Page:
My Forbidden Face by Latifa

I read this book in high school for our book club. We all picked a nonfiction book to read and discussed it with the club.  If it was over a different culture or country we brought a type of food that was common in that place or we would play music or show the book club pictures of art that came from the region. My Forbidden Face was the first nonfiction book I ever read voluntarily. It came out not long after all the struggle that was going on in Afghanistan with the Taliban, post-9/11.

I had heard that the culture was extremely different but as a 16 year old girl I didn’t fully understand the strife that women had to go through. I knew women wore chadri’s but I thought this was a choice and just what they did over there. It was eye-opening learning about how women had to give up their jobs, education, social lives while the Taliban were in control.

Latifa, was a teenage girl who was recently accepted into the University in Kabul but could not attend because the Taliban basically put all the women under house arrest. She had a mother who was a doctor and a sister who was a flight attended and they were both forced to give up their careers.  Women were not meant to be educated and had to cover head to foot so as not to be shameful. Women were beaten on the streets for minor infractions or signs of rebelling. Not even their brothers or fathers could help them.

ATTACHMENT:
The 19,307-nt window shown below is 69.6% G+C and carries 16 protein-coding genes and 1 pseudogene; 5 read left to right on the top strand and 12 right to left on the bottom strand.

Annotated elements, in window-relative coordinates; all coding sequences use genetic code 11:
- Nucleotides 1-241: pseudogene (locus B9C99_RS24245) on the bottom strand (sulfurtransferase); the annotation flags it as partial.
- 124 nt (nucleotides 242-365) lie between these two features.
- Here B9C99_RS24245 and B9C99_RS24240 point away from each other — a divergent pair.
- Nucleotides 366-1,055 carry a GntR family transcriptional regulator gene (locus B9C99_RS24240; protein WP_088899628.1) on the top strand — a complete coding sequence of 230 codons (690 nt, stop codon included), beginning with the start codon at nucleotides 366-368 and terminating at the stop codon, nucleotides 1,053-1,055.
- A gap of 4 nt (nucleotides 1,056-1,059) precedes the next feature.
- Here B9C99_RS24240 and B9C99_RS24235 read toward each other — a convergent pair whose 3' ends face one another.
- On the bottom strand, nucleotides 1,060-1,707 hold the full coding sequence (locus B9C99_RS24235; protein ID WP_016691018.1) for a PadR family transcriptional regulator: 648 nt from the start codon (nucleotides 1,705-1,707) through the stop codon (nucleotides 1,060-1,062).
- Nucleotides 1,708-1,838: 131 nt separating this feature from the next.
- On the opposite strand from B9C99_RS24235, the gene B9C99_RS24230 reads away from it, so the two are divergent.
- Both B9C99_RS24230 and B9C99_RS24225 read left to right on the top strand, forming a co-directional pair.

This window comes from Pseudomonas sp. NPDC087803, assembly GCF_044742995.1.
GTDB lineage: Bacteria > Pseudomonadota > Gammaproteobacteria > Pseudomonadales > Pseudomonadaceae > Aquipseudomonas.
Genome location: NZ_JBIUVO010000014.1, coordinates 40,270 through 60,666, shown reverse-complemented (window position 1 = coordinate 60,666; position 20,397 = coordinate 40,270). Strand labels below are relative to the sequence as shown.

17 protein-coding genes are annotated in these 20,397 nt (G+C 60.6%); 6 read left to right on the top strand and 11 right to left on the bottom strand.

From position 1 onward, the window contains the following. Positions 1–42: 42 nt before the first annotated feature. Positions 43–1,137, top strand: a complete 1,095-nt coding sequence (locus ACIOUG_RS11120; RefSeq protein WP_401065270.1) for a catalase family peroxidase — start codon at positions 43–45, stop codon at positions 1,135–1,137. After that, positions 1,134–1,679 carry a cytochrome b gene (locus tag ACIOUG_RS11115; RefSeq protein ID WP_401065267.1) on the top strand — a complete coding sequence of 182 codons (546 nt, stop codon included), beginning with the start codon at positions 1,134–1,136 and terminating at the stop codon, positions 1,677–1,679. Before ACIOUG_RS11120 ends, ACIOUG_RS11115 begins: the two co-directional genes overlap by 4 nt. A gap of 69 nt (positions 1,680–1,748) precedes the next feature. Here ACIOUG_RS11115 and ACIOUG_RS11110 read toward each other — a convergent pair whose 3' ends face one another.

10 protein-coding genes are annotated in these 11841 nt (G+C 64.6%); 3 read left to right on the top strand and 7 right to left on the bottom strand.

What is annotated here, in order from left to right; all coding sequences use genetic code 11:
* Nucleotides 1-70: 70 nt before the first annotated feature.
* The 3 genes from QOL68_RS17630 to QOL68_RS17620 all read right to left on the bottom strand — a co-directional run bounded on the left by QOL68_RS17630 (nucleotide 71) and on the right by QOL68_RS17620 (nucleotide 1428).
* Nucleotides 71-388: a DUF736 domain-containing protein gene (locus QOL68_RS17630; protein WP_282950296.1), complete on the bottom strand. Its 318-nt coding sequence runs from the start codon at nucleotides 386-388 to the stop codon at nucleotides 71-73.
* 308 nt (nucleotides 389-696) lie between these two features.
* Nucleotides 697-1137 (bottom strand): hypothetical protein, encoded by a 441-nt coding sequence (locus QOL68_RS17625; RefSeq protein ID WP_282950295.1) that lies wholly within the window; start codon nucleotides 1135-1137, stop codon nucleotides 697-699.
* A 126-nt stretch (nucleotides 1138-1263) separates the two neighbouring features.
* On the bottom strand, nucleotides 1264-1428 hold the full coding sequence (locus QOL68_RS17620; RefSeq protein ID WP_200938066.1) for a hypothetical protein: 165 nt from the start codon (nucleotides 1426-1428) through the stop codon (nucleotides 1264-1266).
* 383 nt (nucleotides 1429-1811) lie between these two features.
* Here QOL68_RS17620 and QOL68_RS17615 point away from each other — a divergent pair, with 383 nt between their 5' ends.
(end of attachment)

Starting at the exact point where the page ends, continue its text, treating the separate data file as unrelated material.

There were several accounts of what happened to women not obeying the rules in this book and it was enough to churn your stomach. And to know this is a true story! One woman was beaten in the streets for wearing the wrong shoes. In some instances, women were stoned as punishment.

Latifa and her family have since escaped Kabul and created a life in France. But she and her family were forced to change their names due to death threats they were receiving. She cannot even live her life fully after running away. I really hope she was able to attend a university to pursue journalism there. I’ve been rooting for her ever since!

I think I initially connected with Latifa because she was a teen who wanted to be a journalist but also because she was so normal. Her life was the same as mine in many ways except for the culture and where she lived. We were both interested in writing and fashion, hanging out with friends, and planning for college, etc.

I still have this book on my bookshelf and I blame this book for piquing my interest in The Kite Runner and it is the reason I took Middle East Lit class in college. I’ve been fascinated with the culture ever since.

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